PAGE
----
Easily the best thing to come out of this horrific massacre of unsuspecting daddy, mummy and baby whales is that Australia is FINALLY taking seriously its role as the guardian of animal rights in that rather reckless corner of the world, the Pacific. Through no fault of their own – they simply went through a different historical development process to we Britons – many Oriental and Polynesian cultures have a shockingly backward attitude to animal wellbeing and self-esteem. Some of them even eat dogs! And ducks! I was horrified to my very core when I walked through Chinatown in Leicester Square recently and saw skinned, scorched and sautéed ducks hanging from hooks in the windows of Chinese slaughterhouses (some people call them ‘restaurants’). I wrote a stern letter to the Mayor of London asking why he had allowed such a horrendous, alien culture to be imported into the capital city of the most animal-loving nation on Gaia’s good earth, and what did I get for my troubles? A verbal warning from an official at the Commission for Racial Equality.

Yes, we should congratulate the Aussie government for decreeing that the Japanese whale hunt is illegal. And I was super-delighted to see that a letter spelling out Australia’s case against Japan was hand-delivered to the Japanese whaling fleet by two activists from the superhero Sea Shepherd ship! This ship has been trailing and wailing at the evil whalers for the past two months, and this week two of its crew risked being harpooned through the heart (well, if the Japanese are happy to kill beautiful whales, why should we trust them not to kill less-than-beautiful human beings?) when they leapt on board the whalers’ vessel of rotting flesh and murderous stench and handed the bamboozled, blood-stained harpooners a letter containing a stern telling-off from Kevin Rudd. If that doesn’t make them turn back to Japan, nothing will.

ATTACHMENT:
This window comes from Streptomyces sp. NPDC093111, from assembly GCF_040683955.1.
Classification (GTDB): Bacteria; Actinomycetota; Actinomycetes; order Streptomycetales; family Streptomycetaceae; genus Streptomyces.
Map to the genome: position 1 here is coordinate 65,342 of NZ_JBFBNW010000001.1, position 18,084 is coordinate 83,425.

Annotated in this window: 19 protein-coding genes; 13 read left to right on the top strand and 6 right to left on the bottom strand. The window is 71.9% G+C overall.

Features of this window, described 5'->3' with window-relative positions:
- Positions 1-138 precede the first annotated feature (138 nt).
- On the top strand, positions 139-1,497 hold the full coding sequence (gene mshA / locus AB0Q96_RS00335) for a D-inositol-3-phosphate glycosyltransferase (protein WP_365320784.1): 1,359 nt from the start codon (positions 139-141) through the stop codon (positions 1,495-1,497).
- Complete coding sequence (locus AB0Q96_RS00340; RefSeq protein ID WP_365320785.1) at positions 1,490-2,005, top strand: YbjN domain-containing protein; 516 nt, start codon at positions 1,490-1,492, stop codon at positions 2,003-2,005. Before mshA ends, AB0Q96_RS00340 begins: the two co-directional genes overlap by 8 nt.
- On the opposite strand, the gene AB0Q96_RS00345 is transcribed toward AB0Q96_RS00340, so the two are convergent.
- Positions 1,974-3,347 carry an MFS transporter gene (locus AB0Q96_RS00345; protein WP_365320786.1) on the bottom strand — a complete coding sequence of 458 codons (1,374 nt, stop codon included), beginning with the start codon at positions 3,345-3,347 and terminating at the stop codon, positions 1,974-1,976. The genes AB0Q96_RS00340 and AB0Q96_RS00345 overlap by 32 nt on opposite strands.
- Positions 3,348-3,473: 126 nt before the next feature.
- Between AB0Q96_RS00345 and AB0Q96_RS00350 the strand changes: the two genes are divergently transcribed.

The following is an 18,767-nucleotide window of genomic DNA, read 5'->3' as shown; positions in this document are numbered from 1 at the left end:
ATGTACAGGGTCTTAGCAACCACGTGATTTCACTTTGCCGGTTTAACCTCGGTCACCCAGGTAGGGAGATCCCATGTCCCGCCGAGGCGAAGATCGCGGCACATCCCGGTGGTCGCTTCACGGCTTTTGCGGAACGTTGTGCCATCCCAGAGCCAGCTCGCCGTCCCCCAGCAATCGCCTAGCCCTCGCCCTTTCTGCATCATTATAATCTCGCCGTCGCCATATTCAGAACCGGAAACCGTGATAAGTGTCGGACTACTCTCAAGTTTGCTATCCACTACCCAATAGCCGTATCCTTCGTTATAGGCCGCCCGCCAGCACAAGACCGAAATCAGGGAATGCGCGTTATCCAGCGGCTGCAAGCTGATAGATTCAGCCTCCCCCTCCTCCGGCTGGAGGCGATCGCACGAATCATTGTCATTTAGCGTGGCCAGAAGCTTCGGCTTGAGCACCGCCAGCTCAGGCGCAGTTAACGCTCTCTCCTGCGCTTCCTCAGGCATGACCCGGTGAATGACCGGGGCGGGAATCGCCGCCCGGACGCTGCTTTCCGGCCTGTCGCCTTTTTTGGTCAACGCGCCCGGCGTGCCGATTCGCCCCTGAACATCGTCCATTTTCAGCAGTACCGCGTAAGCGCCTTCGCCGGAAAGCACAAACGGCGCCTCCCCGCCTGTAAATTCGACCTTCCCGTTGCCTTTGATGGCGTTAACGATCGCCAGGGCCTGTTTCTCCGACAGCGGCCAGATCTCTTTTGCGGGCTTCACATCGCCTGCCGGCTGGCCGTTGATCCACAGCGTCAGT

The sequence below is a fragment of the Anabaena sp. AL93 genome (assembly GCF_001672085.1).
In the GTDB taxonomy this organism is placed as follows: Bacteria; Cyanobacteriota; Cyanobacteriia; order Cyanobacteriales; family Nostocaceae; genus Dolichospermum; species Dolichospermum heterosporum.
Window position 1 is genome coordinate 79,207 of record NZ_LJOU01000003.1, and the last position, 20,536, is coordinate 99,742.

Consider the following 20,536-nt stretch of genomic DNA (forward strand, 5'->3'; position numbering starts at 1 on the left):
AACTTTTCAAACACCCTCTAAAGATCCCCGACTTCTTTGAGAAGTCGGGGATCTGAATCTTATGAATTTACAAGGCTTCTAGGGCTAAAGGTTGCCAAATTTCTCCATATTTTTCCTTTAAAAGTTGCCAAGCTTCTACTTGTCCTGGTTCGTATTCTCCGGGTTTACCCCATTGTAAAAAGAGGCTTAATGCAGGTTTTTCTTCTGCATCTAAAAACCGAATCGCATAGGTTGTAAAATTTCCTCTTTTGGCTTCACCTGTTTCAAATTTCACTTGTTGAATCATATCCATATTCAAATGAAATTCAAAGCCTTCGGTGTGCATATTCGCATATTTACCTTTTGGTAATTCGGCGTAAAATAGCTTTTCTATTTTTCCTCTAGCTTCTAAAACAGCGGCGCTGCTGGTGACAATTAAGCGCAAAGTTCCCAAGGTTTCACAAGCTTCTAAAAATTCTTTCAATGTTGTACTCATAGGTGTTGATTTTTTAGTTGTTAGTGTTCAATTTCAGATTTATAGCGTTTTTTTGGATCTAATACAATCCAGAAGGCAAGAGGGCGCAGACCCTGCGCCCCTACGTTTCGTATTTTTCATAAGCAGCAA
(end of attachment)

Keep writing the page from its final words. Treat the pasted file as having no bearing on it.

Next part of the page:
What a wonderful act of unity this was, Sheila, between a sensible government keen to police its neighbours’ stab-happy barbarism and radical activists who recognise no border or limit in their effort to save the whale/the planet/the deluded people of the Pacific. I like to think that the Aussies are anti-whaling because they are imbued with good ol’ British values. All of those British convicts shipped to Australia in centuries gone by brought one useful thing with them: a very English love for animals! (Though we should note that even in Blighty animal cruelty is rife: monkeys in laboratory cages, ‘dangerous dogs’ turned into killing machines by underclass urchins. We need to get our own house in order or else we will lose the moral right to hector and lecture the Japanese.) Now, Sheila, we must call on other level-headed governments in less than level-headed parts of the world to follow Australia’s lead and take action against anti-animal savagery.

For example, we should pressure the authorities in South Africa, which have strong European influences, to do something about elephant slaughter in Botswana. The local government of the Falkland Islands ought to challenge Argentina’s mistreatment of dogs (there are millions of strays, apparently). And perhaps the people on the rock of Gibraltar can cross over into Spain proper and do something, ANYTHING, about Spaniards’ harassment and stabbing to death of bulls and their grotesque abuse and starvation of donkeys. (Part of the problem is that Spaniards, though ostensibly European, also have some African flecks in their cultural make-up.)

So yes, Sheila, by all means boycott EVERYTHING that says ‘Made in Japan’ on it. But you must also go further if you want to save the whales. You must also join my daily protest outside the Japanese Embassy in London (chants include, ‘Whalers, do the world a favour: commit hara-kari’); write letters to every Japanese person you know (they must bear collective responsibility for their government’s slaughter); and then consider helping me to finish building my own boat, The Enola Gay, which I hope to launch in a few weeks’ time, with the aim of finding and foulmouthing those evil whalers in the bloodied Antarctic.

Ethan Greenhart is here to answer all your questions about ethical living in the twenty-first century. Email him at .(JavaScript must be enabled to view this email address). Read his earlier columns here.